This is the issue - unless people are willing to agree with the idea that rights are inherent, then those rights are as flimsy as the whims of corrupt politicians.  This is the basis for the genius of the American Revolution.  It is the reason that American democracy has lasted over 240 years.  The importance of adopting this particular view of reality cannot be overstated.

:computerwave: I have a question! In the case of the death penalty, what's going on there? The person sentenced to death no longer has the right to life?
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Ecurb Noselrub

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Re: Human Rights
« Reply #13 on: September 14, 2017, 05:46:48 PM »
This thread affords an opportunity to discuss the genius of the American Revolution and the political philosophy that was the basis of it.  Let's start with the Declaration of Independence, written primarily by Thomas Jefferson.  The philosophy expressed in that document grew out of the Enlightenment, largely from the writings of John Locke.  The most critical sentence of the document is as follows:  'We hold these truths to be self-evident, that all men are created equal, that they are endowed by their Creator with certain unalienable Rights, that among these are Life, Liberty and the pursuit of Happiness."  Jefferson invites the reader to adopt a view of the world that rights are inherent, stemming from the "Creator".  He does not define the Creator, so it could be a God or it could be the laws of nature or something else.  He makes the bold statement that the "truths" he is proclaiming are "self-evident".  By this he means to remove those statements from criticism or analysis based on actual evidence or reason. He simply proclaims that they "are."  Now, we can't prove that rights are inherent or granted from a power, but Jefferson - and the other Founders who adopted the Declaration - start from the position that they are inherent.  If we adopt that position, then the rights cannot be abrogated by the politicians in power at any particular time, and this is the purpose of the Bill of Rights of the Constitution, which came a decade or so later.  Because that is the critical idea - if rights are inherent, they are "unalienable" they cannot be taken away.  They can be regulated or limited, but not removed.  But if  rights are given by human authority, they can be taken away.  So it is important for liberal democracies to adopt the fiction that rights are inherent.  Otherwise, they are no rights at all.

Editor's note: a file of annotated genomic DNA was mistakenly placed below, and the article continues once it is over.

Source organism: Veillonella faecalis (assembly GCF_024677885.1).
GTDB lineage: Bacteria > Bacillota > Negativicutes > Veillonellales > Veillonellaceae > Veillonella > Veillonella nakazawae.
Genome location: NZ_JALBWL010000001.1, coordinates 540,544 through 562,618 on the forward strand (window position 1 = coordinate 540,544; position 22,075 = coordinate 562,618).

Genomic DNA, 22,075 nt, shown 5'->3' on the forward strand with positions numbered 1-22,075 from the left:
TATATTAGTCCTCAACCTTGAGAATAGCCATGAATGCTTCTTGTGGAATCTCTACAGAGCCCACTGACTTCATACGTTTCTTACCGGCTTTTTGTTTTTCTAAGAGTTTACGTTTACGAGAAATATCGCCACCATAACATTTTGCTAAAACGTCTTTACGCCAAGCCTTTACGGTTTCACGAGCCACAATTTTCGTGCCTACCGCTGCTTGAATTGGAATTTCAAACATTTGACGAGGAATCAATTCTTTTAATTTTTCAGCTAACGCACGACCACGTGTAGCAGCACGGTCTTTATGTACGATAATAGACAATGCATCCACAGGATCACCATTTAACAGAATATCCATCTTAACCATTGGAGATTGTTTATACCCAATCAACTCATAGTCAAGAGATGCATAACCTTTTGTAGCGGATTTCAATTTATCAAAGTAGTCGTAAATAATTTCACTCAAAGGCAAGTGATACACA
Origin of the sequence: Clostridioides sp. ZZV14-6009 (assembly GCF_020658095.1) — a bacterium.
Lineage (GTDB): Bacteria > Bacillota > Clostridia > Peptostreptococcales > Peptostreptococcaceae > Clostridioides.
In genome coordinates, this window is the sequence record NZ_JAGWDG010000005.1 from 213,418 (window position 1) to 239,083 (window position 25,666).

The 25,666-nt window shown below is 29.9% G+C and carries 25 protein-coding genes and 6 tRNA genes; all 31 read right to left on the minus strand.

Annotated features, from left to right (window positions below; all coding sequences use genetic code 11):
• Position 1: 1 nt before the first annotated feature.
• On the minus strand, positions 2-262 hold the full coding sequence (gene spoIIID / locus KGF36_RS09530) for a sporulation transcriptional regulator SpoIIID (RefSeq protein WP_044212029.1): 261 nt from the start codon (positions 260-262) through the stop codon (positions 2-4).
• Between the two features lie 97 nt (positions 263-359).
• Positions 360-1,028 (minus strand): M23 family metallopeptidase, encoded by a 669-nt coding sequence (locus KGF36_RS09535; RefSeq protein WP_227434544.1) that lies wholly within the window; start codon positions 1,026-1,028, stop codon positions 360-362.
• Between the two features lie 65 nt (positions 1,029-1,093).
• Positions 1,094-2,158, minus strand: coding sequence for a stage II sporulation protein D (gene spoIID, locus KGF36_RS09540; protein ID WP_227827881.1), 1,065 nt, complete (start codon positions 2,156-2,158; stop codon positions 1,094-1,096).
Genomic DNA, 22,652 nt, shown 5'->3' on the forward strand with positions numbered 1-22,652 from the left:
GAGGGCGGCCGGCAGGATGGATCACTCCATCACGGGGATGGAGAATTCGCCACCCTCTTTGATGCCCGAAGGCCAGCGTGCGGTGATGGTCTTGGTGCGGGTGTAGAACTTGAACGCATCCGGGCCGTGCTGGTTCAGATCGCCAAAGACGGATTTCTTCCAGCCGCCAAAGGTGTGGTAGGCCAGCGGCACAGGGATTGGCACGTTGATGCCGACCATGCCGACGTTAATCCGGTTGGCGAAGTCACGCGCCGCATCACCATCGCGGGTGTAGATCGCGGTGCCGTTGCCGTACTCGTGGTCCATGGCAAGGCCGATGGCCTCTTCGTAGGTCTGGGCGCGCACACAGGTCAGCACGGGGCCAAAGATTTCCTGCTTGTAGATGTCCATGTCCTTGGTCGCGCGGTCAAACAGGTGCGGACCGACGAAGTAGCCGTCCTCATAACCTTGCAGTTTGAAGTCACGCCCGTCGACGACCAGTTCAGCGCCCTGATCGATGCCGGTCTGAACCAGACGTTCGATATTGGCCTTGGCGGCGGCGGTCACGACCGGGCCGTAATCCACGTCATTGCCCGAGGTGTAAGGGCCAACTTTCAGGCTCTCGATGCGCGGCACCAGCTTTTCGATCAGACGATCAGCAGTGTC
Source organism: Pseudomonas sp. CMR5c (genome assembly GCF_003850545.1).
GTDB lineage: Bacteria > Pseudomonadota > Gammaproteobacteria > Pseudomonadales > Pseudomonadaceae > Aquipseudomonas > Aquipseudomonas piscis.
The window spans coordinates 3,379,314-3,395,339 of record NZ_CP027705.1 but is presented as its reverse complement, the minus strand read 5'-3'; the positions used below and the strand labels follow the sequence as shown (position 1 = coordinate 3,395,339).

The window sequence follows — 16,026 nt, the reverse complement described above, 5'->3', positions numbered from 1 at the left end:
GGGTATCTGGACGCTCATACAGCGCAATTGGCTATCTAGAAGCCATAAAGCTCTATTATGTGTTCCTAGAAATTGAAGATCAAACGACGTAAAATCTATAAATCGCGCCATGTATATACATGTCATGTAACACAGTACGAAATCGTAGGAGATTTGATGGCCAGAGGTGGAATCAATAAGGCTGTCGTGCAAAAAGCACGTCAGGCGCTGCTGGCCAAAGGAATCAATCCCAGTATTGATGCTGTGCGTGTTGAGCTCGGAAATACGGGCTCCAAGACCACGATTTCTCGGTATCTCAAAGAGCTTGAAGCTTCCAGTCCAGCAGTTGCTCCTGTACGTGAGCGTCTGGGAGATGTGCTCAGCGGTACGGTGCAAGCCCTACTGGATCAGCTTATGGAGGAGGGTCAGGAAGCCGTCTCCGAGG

This is the issue - unless people are willing to agree with the idea that rights are inherent, then those rights are as flimsy as the whims of corrupt politicians.  This is the basis for the genius of the American Revolution.  It is the reason that American democracy has lasted over 240 years.  The importance of adopting this particular view of reality cannot be overstated.